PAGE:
30-60% Women with Mental Health Problem have Tasted Domestic Violence

Country Director of DFID, Philip Smith

The Country Director of DFID, Philip Smith said between 30-60% of women with a mental health problem have experienced some form of domestic violence.

He indicated that women experiencing domestic abuse are more likely to experience a mental health problem, while women with mental health problems are more likely to be domestically abused.

Mr. Smith said this at the re-launched of the UK aid funded maternal mental health project to improve mental health of 29,520 pregnant women, mothers and child health outcome in Ghana by Basic needs Ghana.

The launch of this new project comes during the 16 Days of Activism against Gender Based Violence.

“This important project – £940,000, part of a £1.2 million project, which has been granted to BasicNeeds UK to work with BasicNeeds-Ghana and three other NGOs to deliver the project which aims to raise attention to a little recognised, but important issue that pregnant women and new mothers,” he stated.

Philip Smith added that the project will truly make a difference because it will improve the mental health and livelihoods for poor and vulnerable pregnant women and mothers as well as children in target districts.

According to him, the project would make it possible to detect early mental health conditions particularly depression among pregnant women and new mothers which will allow them to access treatment including counseling and medical management.

Mr. Smith stressed that the project would also help train health and social workers to recognise and manage depression and other common mental health issues in a sensitive way.

“It will provide mothers with support – from community groups and peers -so that new mothers know they are not alone, and support them with livelihoods skills”. Mr. Philip Smith noted.

According to him, through UK support there has been an increase in the workforce─ more than 5,000 health workers have been trained including GPs, clinical psychiatric officers, midwives and community mental health officers.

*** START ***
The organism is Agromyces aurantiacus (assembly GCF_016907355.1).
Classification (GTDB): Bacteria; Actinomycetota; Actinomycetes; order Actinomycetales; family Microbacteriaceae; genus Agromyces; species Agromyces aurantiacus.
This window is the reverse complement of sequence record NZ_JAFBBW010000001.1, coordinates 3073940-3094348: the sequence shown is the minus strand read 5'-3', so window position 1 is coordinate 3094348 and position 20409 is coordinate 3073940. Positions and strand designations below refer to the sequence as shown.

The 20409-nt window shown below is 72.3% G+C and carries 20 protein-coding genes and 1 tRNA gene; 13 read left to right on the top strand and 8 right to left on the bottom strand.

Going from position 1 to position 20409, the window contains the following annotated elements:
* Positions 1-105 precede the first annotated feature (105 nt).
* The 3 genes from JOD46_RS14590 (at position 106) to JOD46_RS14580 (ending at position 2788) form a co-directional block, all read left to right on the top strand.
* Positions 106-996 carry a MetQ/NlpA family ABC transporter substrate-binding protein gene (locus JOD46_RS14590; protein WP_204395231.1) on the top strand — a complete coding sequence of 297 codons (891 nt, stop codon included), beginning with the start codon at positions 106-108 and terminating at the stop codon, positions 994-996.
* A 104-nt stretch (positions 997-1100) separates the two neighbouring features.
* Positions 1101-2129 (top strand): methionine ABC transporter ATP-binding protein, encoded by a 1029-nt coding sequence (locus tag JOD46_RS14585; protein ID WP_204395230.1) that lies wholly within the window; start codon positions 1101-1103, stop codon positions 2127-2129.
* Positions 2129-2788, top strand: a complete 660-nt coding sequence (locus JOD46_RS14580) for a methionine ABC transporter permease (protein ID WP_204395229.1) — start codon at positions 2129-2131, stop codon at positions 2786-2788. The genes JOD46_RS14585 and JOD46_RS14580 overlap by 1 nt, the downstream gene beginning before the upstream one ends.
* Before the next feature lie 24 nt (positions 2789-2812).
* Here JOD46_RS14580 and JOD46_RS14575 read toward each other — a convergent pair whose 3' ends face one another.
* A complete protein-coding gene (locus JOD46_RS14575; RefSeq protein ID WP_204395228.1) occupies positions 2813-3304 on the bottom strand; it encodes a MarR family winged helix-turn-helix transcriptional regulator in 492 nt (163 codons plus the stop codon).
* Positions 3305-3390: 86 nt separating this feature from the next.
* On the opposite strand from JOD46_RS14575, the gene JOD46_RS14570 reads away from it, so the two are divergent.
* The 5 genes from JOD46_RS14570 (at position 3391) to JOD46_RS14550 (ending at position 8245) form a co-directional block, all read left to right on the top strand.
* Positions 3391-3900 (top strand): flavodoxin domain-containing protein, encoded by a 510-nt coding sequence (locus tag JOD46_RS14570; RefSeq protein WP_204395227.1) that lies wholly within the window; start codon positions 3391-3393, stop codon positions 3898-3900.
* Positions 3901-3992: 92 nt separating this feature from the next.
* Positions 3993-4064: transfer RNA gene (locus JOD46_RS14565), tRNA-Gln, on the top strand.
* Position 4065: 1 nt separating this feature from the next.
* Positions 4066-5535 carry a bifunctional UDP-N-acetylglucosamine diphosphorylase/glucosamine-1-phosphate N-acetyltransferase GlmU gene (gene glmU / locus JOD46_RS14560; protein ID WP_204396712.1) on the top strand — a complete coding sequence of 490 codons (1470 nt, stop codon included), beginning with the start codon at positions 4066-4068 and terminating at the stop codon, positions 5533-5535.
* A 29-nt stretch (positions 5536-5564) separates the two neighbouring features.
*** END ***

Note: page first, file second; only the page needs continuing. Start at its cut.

“We have ensured nationwide coverage of Mental Health services. All districts in Ghana now provide mental health services through GHS or CHAG facilities compared to 32 districts at the start,” he intimated.

Mr. Smith indicated that mental health patients are now being registered with the National Health Insurance Scheme and able to access general health care free of charge.

He said but the challenge is that there is a lack of funding for mental health and shortages of psychotropic drugs.

Also, he added that mental health services are limited to old institutions for those with severe psychiatric illness, rather than mental health being seen as integral to the health and wellbeing of all people which must be mainstreamed into community health services.

On the stigma and discrimination, Mr. Smith noted that people feeling they can’t ask for help and those with mental illness or epilepsy who are ostracized in their communities who can’t be seen as productive members of the community.

“It’s the shame this engenders in those that suffer but also their family. And we are still seeing human rights violations reported in “prayer camps,” he added.

The Executive Director of Basic Needs Ghana, Mr. Badimak Peter Yaro said the project will also strengthened the capacity of existing facility and community based MCH as well as psychiatric health staff to deliver mental health screening.

He noted that it will also improved access to knowledge for target women related to effective and safe care.

According to him, the project would educate Number of healthcare staff (midwifes, TBAs, CPNs, CMHOs, nurses, medics, and CHVs) skilled in maternal mental health to increase awareness of MMH.

The project is expected to cover 190 health facilities; 74 targeted districts in five regions across the country, namely Brong-Ahafo Region, Upper west Region, Upper East Region, Greater Accra region and Northern Region.

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